French Presidents Emmanuel Macron and Brazilian Presidents Luiz Inacio Lula da Silva, during a bilateral meeting on the sidelines of COP28, in Dubai, December 2, 2023. LUDOVIC MARIN / AFP
Until the end, the Commission, responsible for negotiating trade agreements, believed in it. She had identified “a rare window of opportunity” to conclude a free trade treaty with Mercosur (Brazil, Argentina, Paraguay, Uruguay), after nearly twenty-five years of discussions, and intended to force its opening . The ace ! The Mercosur summit, scheduled for Rio de Janeiro (Brazil) on December 7, which the community executive hoped would finally succeed, was canceled.
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Argentina in fact made it known on Saturday, December 2, that it would not commit before the inauguration of its new president, Javier Milei, scheduled for December 10. For the far-right elected official, the text contains, as it stands, unacceptable clauses, particularly regarding deforestation.
During the campaign, Javier Milei said he wanted to leave Mercosur and do without an environment ministry, but the Commission hoped to play on his ultra-liberal streak and obtain his political visa before he takes office. With the following reasoning: he could be satisfied with a European Union (EU)–Mercosur agreement which would benefit the Argentine economy and hold his predecessor responsible for environmental and social chapters that are hardly compatible with his doxa.
“We will continue to negotiate,” comments a source at the Commission. But no one imagines Javier Milei changing his mind in the short term. And, given negotiators’ difficulty reaching the current draft agreement, it seems unlikely that a new compromise is within reach.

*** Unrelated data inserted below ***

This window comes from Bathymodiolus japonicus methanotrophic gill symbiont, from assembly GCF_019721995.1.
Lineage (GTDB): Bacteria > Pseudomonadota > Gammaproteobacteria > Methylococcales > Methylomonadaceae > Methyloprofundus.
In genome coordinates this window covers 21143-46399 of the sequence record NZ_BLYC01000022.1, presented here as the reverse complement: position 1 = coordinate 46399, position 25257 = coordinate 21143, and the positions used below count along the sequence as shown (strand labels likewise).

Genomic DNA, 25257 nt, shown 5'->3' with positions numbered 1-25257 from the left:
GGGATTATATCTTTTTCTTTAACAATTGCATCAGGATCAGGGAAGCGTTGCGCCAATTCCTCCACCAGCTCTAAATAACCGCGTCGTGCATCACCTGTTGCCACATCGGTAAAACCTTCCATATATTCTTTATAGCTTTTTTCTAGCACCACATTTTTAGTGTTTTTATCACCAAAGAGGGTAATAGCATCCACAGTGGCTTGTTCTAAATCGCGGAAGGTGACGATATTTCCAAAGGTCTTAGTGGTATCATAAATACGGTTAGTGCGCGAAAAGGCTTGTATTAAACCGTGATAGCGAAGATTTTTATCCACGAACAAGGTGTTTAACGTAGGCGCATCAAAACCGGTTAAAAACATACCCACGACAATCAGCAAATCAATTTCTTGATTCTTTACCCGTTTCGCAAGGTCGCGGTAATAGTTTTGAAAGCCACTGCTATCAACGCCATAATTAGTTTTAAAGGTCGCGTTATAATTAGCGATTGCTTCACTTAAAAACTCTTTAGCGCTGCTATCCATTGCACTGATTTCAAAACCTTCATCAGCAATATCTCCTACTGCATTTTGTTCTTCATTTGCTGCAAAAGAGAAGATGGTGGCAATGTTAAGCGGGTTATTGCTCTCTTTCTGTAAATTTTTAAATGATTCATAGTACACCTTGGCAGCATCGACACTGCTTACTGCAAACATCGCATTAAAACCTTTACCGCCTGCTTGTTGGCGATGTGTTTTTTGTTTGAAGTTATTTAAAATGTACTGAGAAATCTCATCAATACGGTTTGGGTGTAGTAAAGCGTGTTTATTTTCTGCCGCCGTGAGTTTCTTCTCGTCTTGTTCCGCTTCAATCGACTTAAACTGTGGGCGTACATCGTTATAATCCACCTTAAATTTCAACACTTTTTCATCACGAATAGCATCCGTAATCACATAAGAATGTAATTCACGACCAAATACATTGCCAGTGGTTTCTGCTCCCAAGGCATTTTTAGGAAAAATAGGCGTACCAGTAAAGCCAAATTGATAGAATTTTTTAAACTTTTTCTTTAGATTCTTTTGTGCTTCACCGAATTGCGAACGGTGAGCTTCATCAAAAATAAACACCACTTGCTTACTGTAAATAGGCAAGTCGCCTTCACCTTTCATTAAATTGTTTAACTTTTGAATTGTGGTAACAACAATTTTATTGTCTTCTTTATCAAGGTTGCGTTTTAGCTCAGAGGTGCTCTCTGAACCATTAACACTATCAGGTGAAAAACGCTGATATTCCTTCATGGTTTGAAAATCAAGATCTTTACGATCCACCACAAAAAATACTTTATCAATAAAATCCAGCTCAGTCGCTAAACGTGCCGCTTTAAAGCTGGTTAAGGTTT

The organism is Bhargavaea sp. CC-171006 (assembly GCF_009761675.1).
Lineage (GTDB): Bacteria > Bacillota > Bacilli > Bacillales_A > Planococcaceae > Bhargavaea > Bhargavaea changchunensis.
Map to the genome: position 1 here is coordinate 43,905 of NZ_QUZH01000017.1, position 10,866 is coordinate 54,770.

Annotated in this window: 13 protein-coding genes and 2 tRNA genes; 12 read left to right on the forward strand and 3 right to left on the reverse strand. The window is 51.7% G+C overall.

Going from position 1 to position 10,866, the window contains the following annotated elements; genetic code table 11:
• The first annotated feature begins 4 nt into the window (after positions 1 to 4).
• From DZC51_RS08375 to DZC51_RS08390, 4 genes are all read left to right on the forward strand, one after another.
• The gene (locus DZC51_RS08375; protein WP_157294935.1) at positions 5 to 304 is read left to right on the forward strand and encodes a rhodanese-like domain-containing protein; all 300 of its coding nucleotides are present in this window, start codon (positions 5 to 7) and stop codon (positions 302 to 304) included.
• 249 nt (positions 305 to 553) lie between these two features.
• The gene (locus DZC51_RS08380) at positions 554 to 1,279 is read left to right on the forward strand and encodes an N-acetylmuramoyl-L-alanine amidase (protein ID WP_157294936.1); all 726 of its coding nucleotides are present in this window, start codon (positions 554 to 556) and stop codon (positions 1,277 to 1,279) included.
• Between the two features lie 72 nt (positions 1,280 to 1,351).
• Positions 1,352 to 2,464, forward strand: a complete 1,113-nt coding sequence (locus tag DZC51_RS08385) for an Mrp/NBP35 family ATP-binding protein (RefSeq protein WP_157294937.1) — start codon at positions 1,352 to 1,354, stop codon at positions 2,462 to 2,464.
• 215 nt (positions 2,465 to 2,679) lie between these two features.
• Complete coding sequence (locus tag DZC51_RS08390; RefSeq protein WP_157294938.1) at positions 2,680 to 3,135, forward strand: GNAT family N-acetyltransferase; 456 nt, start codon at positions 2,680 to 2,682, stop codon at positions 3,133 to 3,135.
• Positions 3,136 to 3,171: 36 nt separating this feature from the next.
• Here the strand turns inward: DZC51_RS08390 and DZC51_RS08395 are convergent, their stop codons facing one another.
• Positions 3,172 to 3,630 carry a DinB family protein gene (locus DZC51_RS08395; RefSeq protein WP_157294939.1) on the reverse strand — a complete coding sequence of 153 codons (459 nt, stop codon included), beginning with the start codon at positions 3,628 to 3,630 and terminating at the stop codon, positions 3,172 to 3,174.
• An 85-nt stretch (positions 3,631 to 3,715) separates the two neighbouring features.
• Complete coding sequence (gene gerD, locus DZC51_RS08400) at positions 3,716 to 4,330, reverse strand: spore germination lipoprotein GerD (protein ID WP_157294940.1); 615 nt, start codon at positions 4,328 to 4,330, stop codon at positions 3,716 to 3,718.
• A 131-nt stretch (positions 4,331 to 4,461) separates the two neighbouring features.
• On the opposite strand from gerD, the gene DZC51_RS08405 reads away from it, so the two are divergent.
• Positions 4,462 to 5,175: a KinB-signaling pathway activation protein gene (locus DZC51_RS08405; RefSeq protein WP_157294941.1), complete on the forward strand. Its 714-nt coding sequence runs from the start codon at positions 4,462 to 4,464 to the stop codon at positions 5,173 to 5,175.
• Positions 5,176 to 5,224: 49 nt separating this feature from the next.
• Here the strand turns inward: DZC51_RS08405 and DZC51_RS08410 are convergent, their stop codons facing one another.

Accidents along the way
“We have to ask ourselves if it is still possible to make Mercosur-type free trade agreements which are increasingly difficult to conclude,” comments a European diplomat. Beyond the commercial aspect, they include environmental, social, access to public markets and regulatory provisions, which are difficult to accept by third countries far from community standards, such as those of Mercosur or in Africa. “With Canada, Vietnam or New Zealand [avec lesquels des accords existent]it’s easier,” continues this source.
Furthermore, the EU itself is divided on the subject. If a majority of member states favor the commercial aspect of these agreements, a handful of countries led by France – Poland, the Netherlands, Belgium and Austria – are very demanding on the conditions that must be there. attached, and in particular that of respecting the Paris Agreement. However, they require unanimous adoption and a vote in the European Parliament, before being ratified by all the parliaments of the Twenty-Seven. This increases the possibilities of accidents along the way.
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